BPA Found in Canned Foods

According to recent testing, canned foods sold in Canada have been found to contain <"http://www.yourlawyer.com/practice_areas/toxic_substances">BPA concentrations as high as double the levels that prompted many to stop using BPA-laced plastic baby and water bottles. Less than half a cup of tomato sauce or a cup of chicken noodle soup would exceed the lowest dose found in recent research to have an adverse effect on animals.

Bisphenol-A—or BPA—is a fairly ubiquitous chemical that mimics the hormone, estrogen, and is used in polycarbonate plastic products, including baby bottles and metal can coatings and could be linked to a range of hormonal problems.  In the lab, BPA is linked to sex-hormone-imbalances, including breast and prostate cancer, early puberty, miscarriage, low sperm count, and immune-system changes.

The study found the highest BPA amounts were in tomato sauce, which had 18.2 parts per billion (ppb).  Testing on 13 other canned goods purchased at Toronto stores, including beer, ravioli, apple juice, and cream-style corn, found BPA in every sample; tomato juice had 14.1 ppb; chicken noodle soup, 9.9 ppb; and ravioli, 6.2 ppb.  “These results provide further evidence that Canadians are marinating in this chemical on a daily basis,” said Rick Smith, executive director of Environmental Defence, a Toronto advocacy group lobbying Health Canada to ban BPA from food and beverage containers.  Many consumers have stopped using polycarbonate plastic bottles because they’re easy to identify, but it isn’t generally known that BPA “is kind of hidden” in cans, Smith added.

In April, Health Canada issued a draft risk assessment indicating it planned to add BPA to the country’s list of toxic substances.  Health Canada tested 21 cans of liquid infant formula and found BPA in every sample, with levels ranging from 2.3 ppb to 10.2 ppb.  The agency is the first in the world to take precautionary action against low-level BPA exposures, said it plans to ban polycarbonate baby bottles, and announced it would work with infant formula makers to reduce the amounts leaching from their cans.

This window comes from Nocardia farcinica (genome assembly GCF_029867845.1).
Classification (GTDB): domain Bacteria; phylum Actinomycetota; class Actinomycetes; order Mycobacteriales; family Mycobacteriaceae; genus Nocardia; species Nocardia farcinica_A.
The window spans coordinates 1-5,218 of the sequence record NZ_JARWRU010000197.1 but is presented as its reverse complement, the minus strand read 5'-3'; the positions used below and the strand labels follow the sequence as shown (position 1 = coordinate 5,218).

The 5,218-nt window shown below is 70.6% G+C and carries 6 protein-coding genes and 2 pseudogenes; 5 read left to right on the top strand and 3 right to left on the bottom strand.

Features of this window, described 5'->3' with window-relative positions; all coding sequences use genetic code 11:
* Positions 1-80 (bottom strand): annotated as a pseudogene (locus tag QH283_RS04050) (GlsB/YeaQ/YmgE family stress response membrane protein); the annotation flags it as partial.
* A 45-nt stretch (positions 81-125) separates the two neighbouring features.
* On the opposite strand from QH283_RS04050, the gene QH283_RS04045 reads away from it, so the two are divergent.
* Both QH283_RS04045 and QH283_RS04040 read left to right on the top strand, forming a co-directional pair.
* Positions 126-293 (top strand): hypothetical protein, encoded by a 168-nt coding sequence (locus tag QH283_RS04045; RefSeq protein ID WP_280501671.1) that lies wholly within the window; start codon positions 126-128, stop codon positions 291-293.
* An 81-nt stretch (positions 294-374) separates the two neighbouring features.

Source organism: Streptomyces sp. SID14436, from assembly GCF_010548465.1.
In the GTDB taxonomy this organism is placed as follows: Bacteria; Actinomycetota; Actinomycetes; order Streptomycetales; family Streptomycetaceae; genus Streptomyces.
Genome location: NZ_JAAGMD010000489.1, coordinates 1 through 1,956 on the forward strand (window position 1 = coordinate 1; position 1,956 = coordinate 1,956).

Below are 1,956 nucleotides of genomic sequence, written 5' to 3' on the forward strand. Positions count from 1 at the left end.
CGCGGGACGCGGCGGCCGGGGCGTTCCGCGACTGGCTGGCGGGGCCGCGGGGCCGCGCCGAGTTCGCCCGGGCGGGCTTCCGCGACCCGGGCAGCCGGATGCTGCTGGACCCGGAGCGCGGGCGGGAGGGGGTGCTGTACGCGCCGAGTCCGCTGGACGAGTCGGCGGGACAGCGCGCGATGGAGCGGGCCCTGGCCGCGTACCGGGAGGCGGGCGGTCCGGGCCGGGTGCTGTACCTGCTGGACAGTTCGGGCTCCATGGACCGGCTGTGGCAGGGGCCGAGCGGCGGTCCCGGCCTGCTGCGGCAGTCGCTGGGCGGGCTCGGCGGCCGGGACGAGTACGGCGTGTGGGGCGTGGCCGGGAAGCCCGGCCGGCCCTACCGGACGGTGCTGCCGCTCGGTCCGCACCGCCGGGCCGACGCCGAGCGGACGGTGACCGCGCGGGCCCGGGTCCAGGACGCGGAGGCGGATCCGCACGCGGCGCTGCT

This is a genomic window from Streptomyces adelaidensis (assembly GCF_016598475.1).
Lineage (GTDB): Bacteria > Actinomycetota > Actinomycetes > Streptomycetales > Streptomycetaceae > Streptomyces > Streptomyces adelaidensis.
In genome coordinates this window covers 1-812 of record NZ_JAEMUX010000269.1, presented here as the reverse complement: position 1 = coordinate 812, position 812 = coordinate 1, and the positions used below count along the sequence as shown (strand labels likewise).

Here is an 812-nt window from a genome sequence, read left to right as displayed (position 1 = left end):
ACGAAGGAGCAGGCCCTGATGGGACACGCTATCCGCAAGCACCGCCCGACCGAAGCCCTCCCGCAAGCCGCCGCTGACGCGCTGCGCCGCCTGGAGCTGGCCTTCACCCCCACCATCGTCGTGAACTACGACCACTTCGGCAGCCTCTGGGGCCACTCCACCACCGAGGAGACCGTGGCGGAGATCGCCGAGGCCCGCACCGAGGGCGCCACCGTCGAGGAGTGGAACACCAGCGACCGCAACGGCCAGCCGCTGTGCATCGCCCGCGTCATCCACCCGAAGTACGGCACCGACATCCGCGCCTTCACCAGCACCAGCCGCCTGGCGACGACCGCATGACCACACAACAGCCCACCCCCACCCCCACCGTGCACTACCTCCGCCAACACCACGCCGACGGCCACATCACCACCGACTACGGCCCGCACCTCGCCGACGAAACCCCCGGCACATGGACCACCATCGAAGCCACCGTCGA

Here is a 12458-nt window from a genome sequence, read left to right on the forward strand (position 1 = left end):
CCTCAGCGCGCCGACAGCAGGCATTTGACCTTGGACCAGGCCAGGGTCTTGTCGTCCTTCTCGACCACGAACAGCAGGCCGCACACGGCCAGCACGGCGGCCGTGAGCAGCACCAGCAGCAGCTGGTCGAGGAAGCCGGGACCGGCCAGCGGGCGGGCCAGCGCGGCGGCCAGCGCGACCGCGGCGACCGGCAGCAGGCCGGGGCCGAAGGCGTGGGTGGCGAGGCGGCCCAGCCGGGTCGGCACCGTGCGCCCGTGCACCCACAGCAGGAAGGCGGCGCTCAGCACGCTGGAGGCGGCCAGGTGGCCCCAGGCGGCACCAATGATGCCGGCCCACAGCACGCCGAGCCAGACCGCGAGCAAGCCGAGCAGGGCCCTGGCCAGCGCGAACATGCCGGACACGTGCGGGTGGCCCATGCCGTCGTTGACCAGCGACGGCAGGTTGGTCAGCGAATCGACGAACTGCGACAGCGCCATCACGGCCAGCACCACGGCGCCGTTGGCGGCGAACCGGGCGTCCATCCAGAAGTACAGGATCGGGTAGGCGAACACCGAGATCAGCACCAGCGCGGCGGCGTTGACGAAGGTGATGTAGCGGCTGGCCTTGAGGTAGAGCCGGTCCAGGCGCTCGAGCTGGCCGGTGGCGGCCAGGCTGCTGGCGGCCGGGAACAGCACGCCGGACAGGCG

Cans contain BPA because the chemical is used to make the resin that lines the insides, creating a thin, plastic-like container on the inside, with a steel or aluminum shell on the outside for support.  Trace amounts of BPA leach from cans for the same reason they seep from heated baby bottles:  High temperatures used during canning that destroy microbes that cause food poisoning cause BPA to escape from the resin.  This also occurs with some acidic foods.  Most cans are cooked at microbe-killing temperatures above 100 degrees after their food or beverage contents are added, although lower temperatures around 60 degrees are used on beverages sterilized through pasteurization.

According to a recent government report developed by a group of scientists from the Centers for Disease Control (CDC), the Food and Drug Administration (FDA), and the Institutes of Health (NIH), very low doses of BPA cause profound effects on laboratory animals, particularly during pregnancy and infancy and BPA can permanently rewire genetic programming before birth.  The federal National Toxicology Program said experiments on rats found precancerous tumors, urinary tract problems, and early puberty when animals were fed or injected with low doses of BPA.

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